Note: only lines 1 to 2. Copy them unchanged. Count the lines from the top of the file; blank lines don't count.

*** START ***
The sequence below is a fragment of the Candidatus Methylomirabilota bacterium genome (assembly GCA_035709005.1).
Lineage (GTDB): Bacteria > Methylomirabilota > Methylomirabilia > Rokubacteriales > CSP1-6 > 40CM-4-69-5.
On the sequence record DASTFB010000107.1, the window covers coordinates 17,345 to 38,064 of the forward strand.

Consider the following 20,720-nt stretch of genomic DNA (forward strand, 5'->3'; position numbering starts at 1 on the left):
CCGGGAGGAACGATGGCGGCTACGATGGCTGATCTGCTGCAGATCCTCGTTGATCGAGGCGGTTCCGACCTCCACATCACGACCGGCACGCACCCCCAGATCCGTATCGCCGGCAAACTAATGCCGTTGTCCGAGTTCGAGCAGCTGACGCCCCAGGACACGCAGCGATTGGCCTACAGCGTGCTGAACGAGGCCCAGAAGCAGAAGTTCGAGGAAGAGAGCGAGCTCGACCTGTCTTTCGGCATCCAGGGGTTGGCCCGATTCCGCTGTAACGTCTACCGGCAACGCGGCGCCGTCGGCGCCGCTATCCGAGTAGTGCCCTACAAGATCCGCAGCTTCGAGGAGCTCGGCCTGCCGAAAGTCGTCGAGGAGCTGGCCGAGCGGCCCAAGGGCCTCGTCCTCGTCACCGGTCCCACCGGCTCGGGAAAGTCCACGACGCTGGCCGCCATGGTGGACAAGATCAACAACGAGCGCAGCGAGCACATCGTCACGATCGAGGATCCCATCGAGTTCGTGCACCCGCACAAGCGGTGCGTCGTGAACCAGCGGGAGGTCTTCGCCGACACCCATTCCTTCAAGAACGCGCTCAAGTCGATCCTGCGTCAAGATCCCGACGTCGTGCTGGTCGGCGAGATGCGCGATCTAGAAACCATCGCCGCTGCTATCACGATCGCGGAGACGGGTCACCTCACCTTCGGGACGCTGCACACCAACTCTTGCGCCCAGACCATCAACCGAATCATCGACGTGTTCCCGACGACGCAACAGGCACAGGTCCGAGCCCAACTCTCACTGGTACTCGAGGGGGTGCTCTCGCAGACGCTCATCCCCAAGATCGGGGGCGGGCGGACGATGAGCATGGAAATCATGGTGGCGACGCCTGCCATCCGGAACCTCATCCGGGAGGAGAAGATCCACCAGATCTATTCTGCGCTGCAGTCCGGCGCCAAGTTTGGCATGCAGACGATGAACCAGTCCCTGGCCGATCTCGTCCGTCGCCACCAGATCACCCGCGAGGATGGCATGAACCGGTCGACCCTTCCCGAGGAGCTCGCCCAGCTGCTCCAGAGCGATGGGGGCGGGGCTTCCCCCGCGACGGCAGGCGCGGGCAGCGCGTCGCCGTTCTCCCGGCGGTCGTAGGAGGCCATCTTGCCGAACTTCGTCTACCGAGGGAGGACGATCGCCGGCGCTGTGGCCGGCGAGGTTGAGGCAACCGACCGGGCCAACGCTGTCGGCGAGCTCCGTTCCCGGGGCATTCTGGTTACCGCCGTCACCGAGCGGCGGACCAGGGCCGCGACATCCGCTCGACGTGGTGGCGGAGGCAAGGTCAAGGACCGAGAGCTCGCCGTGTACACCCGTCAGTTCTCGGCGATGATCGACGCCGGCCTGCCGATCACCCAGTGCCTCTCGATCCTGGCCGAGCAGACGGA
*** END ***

The sequence below is a fragment of the Candidatus Methylomirabilota bacterium genome (assembly GCA_035709005.1).
Lineage (GTDB): Bacteria > Methylomirabilota > Methylomirabilia > Rokubacteriales > CSP1-6 > 40CM-4-69-5.